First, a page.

This past weekend I was stopped in my tracks, forced to take account on occasion that the sport I use the majority of my time reporting on can hit home with the realities that it’s not all excitement or exuberance.
It instead brought with it sombre thoughts on how the sport can at times be so unforgiving, witnessing both Zab Judah and Felipe Orucuta ending the night in the care of hospital staff following losses to Cletus Seldin and Jonathan Rodriguez respectively.
The outpouring of misinformation commenced, some reporting that Zab had been put into an induced coma, some going further in claiming the family had been called to be by his bedside, all of which was news that was feverishly put out by media that can only be described as click bait, In this regard I allow myself credit as one not to jump the gun on snippets of information which is the reason you won’t see articles on this site based solely on hearsay, this time was no different and a day or two longer is all that was needed to get the full story, Zab was in fact never put in an induced coma, his family didn’t need to be worried unduly and Yesterday Zab Judah was released from hospital with rest the conclusion for a full recovery.
I would now hope that boxing in whatever capacity will now put this particular fighter out to pasture, his best days are far removed no longer the dazzling fighter we once knew him to be but one in which up and coming fighters are looking towards as a measuring stick for their future endeavours, something that we as fight fans no longer care to see.
A few moments of panic were felt by all who watched as the two-time World title challenger Felipe Orucuta collapsed after suffering a tenth round knockout at the hands of Jonathan Rodriguez.
His eyes rolling back in his head as the Medical team around ringside can be the ones thanked for saving the fighters life as the ringside physician administered CPR to restart the fighter’s heart.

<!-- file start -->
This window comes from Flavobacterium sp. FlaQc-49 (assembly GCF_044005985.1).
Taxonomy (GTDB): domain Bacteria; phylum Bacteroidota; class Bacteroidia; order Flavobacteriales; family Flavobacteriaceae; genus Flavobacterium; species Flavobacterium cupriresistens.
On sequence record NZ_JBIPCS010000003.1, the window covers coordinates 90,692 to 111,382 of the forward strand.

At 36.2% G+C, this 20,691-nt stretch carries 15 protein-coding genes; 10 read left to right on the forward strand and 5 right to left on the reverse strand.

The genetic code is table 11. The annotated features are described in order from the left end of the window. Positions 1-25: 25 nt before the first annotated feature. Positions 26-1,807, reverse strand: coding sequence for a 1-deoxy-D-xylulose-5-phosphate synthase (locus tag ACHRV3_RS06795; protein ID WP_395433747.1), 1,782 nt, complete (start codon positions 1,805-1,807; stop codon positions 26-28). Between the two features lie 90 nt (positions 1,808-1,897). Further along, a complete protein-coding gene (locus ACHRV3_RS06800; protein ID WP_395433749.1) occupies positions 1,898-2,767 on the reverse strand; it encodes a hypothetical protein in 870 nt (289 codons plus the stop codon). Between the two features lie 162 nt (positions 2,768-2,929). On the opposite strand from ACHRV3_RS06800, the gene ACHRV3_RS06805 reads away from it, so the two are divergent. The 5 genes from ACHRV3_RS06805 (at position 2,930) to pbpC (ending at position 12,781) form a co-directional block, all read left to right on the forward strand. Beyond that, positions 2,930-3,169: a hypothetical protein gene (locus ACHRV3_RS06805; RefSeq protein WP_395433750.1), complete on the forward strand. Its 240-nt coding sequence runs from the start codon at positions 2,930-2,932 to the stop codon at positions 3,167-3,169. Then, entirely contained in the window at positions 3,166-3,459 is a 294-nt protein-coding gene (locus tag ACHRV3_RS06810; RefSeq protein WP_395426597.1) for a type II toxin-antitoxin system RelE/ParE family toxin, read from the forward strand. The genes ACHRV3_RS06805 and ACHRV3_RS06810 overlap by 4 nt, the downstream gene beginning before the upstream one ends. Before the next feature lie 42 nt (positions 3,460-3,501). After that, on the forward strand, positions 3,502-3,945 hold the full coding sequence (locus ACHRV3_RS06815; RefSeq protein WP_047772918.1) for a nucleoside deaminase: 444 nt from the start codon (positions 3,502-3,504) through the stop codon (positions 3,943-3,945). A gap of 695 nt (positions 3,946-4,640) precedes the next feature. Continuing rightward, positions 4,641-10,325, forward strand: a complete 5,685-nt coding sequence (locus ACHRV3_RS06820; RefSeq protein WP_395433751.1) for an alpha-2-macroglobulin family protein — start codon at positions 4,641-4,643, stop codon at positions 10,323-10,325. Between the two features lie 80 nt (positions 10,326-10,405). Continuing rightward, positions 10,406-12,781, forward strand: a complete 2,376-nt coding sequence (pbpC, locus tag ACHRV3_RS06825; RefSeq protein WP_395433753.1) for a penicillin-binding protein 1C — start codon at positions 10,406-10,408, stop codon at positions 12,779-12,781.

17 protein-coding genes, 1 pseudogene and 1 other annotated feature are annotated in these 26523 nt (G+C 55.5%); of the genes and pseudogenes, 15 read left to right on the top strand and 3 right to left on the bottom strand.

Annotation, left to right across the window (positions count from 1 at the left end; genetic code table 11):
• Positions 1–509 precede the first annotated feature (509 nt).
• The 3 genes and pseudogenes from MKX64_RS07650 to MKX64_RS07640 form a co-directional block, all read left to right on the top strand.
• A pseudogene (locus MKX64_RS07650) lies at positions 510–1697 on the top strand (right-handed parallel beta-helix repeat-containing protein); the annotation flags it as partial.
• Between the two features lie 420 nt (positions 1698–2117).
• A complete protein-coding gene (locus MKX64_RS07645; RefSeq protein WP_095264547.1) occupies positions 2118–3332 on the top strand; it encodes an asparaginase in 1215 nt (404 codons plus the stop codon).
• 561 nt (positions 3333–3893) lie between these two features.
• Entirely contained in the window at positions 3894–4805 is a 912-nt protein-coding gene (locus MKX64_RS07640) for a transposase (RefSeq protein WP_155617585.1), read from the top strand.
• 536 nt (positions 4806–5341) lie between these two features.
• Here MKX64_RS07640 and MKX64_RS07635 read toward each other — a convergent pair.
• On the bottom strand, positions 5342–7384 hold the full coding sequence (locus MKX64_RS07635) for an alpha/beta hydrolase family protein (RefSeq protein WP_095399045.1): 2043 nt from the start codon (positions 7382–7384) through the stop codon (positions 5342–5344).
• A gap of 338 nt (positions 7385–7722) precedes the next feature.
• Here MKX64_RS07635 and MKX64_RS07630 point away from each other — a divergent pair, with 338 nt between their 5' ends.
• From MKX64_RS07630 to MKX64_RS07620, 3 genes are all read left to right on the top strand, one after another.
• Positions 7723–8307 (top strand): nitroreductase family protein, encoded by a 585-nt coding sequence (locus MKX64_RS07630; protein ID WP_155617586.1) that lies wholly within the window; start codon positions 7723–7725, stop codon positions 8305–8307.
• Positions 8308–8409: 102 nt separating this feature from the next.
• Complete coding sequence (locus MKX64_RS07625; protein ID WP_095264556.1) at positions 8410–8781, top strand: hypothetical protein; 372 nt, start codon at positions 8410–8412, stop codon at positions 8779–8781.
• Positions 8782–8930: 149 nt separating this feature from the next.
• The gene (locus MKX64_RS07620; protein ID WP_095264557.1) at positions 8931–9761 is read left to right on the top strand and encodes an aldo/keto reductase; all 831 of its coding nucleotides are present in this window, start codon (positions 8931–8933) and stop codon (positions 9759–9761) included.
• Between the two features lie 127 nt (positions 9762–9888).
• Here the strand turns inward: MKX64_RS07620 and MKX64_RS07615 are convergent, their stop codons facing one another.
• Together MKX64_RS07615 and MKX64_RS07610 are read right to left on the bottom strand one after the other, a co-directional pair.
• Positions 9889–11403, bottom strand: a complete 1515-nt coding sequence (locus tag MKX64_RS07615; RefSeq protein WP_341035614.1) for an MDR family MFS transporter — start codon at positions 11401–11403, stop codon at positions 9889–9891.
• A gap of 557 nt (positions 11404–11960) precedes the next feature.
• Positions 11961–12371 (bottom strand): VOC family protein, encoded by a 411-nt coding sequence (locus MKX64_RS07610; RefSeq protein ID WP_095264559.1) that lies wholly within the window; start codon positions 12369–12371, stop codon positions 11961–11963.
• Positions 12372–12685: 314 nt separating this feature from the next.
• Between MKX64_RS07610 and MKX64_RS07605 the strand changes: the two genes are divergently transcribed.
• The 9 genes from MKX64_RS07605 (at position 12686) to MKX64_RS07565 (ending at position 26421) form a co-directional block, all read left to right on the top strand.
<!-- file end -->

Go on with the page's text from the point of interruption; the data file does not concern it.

I have to admit for the briefest of moments in watching the fight I couldn’t help but to make the comparison’s of watching Gerald McClellan’s demise in his fight with Nigel Benn back in the 90’s, Michael Watson’s life-threatening injuries from the hands of Chris Eubank or the more recently occurrence of Adonis Stevenson to name but a few of countless examples that encapsulates the seriousness of the sport.
Luckily the doctor was successful in reviving Orucata before he was hastily removed from the ring on a stretcher and taken to hospital in Zihuatanejo for assessment.
** PLEASE NOTE THE VIDEO BELOW MAY BE DISTRESSING TO SOME **
In a statement from the WBC, Mauricio Sulaiman said “The World Boxing Council has been in communication with the family of Felipe Orucuta. (Speaking) with the combat supervisor, Dr José Luis Ibarra, as well as with the medical services of the hospital in Uruapan.
“Surgery was performed to remove a blood clot in his brain, which was successful. Felipe will be in an induced coma.
“There will be no additional information during the following 48 hours during the process of evaluating its evolution. We join in prayers.”
These are just a couple of instances for the reasoning why every fighter who steps through the ropes gains my respect as they should yours, whatever the level of competition he/she competes at, sometimes its instances like this that hit home the most in the realisation that beyond the glitz and glamour or the riches which we believe every fighter somehow receives, on the flipside of the coin are dire circumstances of stepping through those ropes, dangers that the fighters are at peace with but from the outside looking in are more than some of us can stomach.
Sorry that this week’s article as strayed away from its regular feature with prayers continuing for the health restored of both fighters.
Thank you for reading this week’s edition of #MyTake